Friday, November 17, 2023

Housing construction continues to support subdued expansion


 - by New Deal democrat

Yesterday I wrote of how manufacturing has faded somewhat as a leading indicator, at least in the sense that it takes a steeper downturn than it used to in order to forecast a wider downturn in the economy.

Which makes the other big goods-producing sector, construction, even more important. And residential housing is the single most component of that. 

And even further, because of supply-chain issues during the pandemic, housing units under construction has been the most important metric of all, because they represent the actual economic activity of construction. As I wrote two months ago:

“total housing units under construction, although the most lagging of housing construction statistics, have also had to turn down before recessions begin. … multi-family units under construction, which typically turn after single family units, have also usually (except for 2008 and the pandemic) turned down before recessions have begun.”

This morning’s residential construction report for October confirmed that the peak is most likely behind us - but on the other hand, the level still continues to levitate close to that peak. Total units under construction about 1% for the month, but are only -2.2% below their all-time peak exactly one year ago:

Single family units under construction also declined a little under 1%, and are -19.5% below their May 2022 peak, while multi-family units rose by just 1,000, and are only -0.4% down from their all-time peak three months ago:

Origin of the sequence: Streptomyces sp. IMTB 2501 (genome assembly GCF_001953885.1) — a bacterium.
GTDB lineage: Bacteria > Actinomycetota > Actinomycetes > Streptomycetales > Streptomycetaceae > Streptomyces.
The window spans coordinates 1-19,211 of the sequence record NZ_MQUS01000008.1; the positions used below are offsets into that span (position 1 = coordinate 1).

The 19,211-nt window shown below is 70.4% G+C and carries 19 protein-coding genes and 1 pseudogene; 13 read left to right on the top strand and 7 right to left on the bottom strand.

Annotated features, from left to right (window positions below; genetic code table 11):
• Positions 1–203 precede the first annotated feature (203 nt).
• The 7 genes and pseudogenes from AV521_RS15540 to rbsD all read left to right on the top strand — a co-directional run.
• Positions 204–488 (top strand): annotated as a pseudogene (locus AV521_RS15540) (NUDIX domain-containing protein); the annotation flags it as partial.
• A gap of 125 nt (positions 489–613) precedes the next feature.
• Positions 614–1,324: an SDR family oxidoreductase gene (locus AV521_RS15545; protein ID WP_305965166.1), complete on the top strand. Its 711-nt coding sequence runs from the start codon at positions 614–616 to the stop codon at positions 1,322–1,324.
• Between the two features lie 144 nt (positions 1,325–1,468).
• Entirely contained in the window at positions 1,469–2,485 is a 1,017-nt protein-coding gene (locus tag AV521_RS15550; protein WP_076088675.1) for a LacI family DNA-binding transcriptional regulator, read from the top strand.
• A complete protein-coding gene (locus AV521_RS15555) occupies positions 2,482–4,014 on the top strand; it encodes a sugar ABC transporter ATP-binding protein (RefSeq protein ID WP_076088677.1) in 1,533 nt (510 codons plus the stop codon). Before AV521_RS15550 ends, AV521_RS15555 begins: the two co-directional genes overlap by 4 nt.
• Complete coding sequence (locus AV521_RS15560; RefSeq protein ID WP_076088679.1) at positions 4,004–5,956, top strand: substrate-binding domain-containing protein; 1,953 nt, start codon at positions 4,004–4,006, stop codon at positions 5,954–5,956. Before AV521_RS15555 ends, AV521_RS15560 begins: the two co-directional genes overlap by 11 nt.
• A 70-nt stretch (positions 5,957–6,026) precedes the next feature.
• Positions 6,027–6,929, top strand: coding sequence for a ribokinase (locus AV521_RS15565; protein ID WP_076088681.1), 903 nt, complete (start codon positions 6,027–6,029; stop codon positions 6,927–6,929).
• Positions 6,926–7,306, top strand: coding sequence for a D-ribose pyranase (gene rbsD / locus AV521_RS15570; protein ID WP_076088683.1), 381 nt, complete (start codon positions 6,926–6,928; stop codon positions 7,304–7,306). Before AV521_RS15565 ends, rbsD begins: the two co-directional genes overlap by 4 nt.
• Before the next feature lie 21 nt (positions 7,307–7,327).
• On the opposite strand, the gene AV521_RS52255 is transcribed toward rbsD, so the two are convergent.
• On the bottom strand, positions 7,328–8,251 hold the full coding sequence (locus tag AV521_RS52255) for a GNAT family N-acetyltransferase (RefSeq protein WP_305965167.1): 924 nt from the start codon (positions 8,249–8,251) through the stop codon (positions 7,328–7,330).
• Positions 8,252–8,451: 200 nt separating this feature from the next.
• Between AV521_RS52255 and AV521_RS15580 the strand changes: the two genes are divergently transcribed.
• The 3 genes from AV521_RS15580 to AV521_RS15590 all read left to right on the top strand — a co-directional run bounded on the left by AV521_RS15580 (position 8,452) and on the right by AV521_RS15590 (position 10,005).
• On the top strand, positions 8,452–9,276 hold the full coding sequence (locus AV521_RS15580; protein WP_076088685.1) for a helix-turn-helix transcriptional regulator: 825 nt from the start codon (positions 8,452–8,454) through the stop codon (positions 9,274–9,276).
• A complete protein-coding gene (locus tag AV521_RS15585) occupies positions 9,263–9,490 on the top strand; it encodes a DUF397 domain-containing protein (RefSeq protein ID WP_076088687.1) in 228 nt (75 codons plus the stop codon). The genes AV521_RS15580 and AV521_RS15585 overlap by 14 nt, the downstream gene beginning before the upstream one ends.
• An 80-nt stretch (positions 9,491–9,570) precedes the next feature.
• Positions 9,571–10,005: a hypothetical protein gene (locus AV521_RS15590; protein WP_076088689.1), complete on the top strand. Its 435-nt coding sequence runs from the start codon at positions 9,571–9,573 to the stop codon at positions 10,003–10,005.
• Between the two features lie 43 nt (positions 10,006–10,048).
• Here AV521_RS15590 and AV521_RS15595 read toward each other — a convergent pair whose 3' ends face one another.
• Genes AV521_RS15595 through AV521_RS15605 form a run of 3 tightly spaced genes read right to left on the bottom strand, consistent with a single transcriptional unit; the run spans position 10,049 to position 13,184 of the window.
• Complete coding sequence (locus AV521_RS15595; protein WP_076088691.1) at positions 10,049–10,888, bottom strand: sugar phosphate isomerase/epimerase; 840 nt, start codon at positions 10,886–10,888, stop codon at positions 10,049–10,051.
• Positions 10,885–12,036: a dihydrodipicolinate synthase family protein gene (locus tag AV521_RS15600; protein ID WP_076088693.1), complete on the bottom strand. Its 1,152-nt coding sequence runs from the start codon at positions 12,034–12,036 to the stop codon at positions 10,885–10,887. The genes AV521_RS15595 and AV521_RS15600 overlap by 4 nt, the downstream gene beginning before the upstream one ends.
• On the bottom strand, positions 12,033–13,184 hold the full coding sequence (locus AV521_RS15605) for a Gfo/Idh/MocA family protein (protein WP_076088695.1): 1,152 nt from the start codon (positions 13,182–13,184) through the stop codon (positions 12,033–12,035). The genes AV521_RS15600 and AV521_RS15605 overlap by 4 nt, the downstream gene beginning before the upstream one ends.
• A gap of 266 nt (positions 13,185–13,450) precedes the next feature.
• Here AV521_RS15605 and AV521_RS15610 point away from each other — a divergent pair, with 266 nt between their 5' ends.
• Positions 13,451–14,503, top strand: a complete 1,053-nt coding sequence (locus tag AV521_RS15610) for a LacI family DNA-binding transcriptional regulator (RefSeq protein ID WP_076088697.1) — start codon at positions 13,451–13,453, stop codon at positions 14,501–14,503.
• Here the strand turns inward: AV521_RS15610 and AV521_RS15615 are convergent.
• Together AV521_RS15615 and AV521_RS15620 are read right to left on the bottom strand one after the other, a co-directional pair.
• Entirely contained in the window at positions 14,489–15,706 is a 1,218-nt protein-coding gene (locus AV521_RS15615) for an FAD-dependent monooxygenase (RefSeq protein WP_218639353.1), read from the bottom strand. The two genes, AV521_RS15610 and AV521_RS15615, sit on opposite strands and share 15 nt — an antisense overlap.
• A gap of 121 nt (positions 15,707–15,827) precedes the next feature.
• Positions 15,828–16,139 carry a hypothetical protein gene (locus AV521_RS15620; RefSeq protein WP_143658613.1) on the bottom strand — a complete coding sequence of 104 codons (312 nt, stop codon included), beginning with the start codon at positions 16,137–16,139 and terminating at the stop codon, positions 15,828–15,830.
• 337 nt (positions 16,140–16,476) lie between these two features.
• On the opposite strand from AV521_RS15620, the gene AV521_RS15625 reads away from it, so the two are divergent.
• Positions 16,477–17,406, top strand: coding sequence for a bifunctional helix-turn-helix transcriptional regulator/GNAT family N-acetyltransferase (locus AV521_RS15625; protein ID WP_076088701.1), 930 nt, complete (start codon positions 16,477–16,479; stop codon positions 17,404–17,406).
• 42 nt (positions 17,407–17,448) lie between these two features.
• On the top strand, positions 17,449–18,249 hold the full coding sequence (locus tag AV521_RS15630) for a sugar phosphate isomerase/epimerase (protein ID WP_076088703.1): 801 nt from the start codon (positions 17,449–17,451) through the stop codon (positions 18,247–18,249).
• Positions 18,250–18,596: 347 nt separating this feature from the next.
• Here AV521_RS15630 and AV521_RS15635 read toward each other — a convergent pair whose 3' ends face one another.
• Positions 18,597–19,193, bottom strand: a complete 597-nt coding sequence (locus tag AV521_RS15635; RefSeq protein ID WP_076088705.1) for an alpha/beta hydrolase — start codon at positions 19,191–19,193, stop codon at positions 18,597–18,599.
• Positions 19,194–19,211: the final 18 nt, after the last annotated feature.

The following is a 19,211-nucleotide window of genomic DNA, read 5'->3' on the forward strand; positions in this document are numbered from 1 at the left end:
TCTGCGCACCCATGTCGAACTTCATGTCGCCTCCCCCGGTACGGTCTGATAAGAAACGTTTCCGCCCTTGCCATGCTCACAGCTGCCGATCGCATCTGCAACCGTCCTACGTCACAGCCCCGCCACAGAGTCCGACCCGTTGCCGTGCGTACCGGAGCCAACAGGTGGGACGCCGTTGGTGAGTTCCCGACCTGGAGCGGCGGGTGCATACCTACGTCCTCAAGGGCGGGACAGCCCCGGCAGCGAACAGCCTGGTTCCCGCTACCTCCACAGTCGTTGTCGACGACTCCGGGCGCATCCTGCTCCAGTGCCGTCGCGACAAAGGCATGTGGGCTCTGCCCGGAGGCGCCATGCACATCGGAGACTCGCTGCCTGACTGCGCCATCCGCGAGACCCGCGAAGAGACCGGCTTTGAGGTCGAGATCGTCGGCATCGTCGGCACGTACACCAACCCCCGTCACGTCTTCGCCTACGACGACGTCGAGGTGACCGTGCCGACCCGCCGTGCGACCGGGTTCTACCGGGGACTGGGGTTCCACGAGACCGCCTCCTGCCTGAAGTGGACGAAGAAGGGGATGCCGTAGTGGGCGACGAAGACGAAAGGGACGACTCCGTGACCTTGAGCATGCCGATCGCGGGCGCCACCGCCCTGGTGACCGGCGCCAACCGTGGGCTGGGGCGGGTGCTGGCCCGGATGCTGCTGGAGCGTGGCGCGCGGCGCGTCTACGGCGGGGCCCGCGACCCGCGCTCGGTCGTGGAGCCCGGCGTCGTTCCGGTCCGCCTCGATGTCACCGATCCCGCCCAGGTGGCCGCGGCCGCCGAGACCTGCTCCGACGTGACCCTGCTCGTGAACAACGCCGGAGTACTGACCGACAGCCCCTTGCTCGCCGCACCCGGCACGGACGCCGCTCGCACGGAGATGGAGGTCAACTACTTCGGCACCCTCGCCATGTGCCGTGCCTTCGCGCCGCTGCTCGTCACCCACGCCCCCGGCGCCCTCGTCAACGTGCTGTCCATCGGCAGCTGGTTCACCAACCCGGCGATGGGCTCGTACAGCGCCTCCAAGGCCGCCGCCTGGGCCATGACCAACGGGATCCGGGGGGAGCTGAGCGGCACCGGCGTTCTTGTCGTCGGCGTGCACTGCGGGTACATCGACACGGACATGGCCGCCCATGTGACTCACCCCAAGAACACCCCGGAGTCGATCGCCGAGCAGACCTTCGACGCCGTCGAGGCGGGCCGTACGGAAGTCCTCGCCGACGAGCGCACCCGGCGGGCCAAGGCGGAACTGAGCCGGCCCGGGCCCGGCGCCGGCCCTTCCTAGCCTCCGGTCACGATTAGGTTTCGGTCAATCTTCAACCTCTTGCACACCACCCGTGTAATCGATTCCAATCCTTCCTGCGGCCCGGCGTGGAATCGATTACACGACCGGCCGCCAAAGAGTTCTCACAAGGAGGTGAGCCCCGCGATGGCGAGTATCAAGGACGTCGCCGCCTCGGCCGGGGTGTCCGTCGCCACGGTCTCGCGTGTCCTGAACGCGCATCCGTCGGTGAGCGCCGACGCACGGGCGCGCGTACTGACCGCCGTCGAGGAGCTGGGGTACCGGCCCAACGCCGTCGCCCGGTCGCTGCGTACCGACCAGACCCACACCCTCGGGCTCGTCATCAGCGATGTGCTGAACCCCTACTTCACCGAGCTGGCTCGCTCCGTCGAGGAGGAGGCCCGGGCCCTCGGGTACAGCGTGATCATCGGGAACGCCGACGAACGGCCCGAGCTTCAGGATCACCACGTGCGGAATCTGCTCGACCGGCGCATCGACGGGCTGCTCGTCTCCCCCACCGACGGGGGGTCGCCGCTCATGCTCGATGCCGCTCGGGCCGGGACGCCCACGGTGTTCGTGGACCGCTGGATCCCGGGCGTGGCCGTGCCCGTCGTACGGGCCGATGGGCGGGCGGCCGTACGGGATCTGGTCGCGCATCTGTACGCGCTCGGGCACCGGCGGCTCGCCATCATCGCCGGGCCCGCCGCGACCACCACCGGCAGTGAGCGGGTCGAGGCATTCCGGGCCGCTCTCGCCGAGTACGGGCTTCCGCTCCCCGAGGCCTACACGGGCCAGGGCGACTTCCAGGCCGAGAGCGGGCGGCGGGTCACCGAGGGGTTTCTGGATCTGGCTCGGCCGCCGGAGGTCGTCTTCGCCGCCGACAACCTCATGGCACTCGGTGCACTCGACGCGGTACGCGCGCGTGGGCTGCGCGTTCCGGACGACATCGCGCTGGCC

This is simply not recessionary at all. It bespeaks continued if decelerating expansion.

Now let’s turn to the proverbial tip of the spear, permits (blue, right scale in the graph below). These rose 1.1% for the month, and have rebounded about 20% back from their recent lows in January towards their previous pea. Single family permits, which are the most leading and least noisy of all the metrics (red, left scale) also rose about 0.5%, and have retraced about 25% of their decline. Multi-family permits (gold, left scale) rose about 2% off their post-pandemic low least month:

Starts are much noisier than permits, and generally lag by one or two months. Total starts (blue, right scale) also rose this month and probably bottomed in August. Single family starts (red, left scale) rose slightly for the month and remain well off their lows from the beginning of this year, while multi-family starts (gold, left scale) like multi-family permits are just off their lows set several months ago:

In summary, there was no big change this month. Very elevated interest rates have continued to suppress the new housing market, which has caused buyers to turn to apartments and condos, while builders are finding ways to cut costs. All of the activity has peaked, including the most lagging component of multi-unit dwellings under construction, but total activity has barely declined off peak, meaning this most important leading sector of the economy continues to support relatively subdued expansion.